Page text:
This channel is part of existing business departments (Sales/Marketing) because the business does not know where it should be positioned.
Business rules govern all workflow conduct across the business.
These rules are regularly “bent” (modified) to keep customers happy. This comes from rules/policies not aligning with customer needs and get in the way of new sales or making existing customers happy.
The bulk of rule “bending” occurs within the Sales department which produces extra work and operational cost for all other departments.
“Bending” commonly comes as a result of legacy systems. Instead of replacing the system, the business forces customers to comply to outdated policies.
The support team handle customer complaints and suffer from the ripple effects created from out-of-date policies and the “rule bending” of the Sales team.
Because the Support function is siloed from Sales, there is no accountability for actions which increases tension and frustration.
The Support team are forced to solve problems by honoring out-of-date policies.
The wider business ignores customer feedback. The Support function suffers from the “Ambulance at the bottom of the cliff” syndrome: it's 100% reactive.
The "After" - the eCommerce channel is fully supported by business structure:
Both the X and Y axis remains unchanged as seen above in the "Before" illustration.
Sales Function Driven by eCommerce Channel:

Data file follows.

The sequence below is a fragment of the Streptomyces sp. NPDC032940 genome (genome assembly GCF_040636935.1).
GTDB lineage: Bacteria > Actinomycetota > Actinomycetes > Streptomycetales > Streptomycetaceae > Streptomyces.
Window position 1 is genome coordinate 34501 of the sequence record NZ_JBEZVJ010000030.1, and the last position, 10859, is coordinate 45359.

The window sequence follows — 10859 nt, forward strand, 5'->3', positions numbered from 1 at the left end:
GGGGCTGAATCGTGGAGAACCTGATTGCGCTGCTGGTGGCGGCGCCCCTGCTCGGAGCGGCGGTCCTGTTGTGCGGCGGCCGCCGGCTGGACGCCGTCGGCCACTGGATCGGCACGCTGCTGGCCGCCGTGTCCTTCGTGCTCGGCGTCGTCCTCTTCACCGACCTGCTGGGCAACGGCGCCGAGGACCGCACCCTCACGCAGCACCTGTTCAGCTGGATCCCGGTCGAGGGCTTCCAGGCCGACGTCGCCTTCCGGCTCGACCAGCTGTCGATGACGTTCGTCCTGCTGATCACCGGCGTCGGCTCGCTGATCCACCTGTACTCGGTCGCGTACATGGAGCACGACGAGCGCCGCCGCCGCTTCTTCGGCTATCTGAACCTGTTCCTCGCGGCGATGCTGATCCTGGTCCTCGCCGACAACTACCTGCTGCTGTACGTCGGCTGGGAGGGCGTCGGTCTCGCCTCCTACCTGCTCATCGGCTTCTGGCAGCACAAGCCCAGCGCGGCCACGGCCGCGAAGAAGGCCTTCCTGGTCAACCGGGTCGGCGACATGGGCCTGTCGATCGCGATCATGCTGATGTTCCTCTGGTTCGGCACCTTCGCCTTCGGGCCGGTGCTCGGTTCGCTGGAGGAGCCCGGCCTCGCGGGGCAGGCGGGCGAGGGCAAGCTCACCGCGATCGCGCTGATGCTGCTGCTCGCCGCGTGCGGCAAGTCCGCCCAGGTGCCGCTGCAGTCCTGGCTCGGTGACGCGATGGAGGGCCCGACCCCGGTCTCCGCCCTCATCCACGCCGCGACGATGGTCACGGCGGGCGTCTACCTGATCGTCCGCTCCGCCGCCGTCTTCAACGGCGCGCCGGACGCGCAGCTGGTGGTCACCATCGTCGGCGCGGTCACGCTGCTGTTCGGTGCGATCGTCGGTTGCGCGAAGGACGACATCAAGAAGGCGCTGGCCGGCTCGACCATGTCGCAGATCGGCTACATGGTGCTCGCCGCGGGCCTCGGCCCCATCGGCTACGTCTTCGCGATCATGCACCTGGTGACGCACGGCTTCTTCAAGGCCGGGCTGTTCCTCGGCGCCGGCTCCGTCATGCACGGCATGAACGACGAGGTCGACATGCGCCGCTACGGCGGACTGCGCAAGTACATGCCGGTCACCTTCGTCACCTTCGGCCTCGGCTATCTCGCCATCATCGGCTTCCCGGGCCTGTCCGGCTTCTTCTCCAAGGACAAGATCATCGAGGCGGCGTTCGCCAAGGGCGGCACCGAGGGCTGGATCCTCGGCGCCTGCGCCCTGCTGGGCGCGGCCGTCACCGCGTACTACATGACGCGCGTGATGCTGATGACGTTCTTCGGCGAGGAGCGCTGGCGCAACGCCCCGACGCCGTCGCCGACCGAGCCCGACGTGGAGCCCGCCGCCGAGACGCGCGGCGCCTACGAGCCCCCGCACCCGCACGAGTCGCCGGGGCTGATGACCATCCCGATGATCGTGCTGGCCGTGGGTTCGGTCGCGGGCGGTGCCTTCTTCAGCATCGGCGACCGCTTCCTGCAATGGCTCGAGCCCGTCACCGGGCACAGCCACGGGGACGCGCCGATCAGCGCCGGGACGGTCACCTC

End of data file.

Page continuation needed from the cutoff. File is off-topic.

- This channel is a rules-based selling system driving engagement, building rapport, and capturing sales at scale.
- The online channel simplifies access to product content, pricing, inventory availability, and where products can be found in physical store locations
- It’s responsible for both new customer acquisition and drives repeat buying behaviours
- All sales adhere to process and owns the process of taking money (for retail) or ensures the trade relationship is authorized (for B2B)
- The performance of this channel is owned by a member of the Executive team who actively collaborates with other department heads to drive business-wide harmony
Order management systems are tightly connected to the online channel and is a rules-based engine to drive scale. The order management function has a high standard of transparency across the entire workflow so the business can see every stage of a product’s progress to reach its destination (in the customer’s hands).
The order management system has the flexibility to enable the business to adapt its methods of picking, packing and delivering products to customers.
This becomes a collaborative team of Salespeople, Sales Admin, and Support management and continues to contribute in relationship/rapport building.
This is a holistic function with an emphasis on making employees accessible to customers throughout their “end-to-end” journey.
Support now includes a data capturing function where insights are distilled for the executive team to stimulate change and guide decision making.
This is how business rules are modified and is why the eCommerce leader must have a chair at the Executive level.
Though customer-led data comes from the bottom-up, the activation of change comes from the top-down.
Business rules govern workflows and “bending of rules” occurs less.
Because business rules are now tightly linked to the eCommerce channel, instead of the business bending rules, the business addresses issues where rules need to be bent to create happy customers. This is the foundation to a customer-centric organisation.
If a “bent rule” is found to be due to a policy not being aligned with customer needs, the policy evolves/changes. The eCommerce channel is then modified to support this policy evolution.
This act of “rule automation” enables all future customers to benefit from the change and is how the Support Function scales.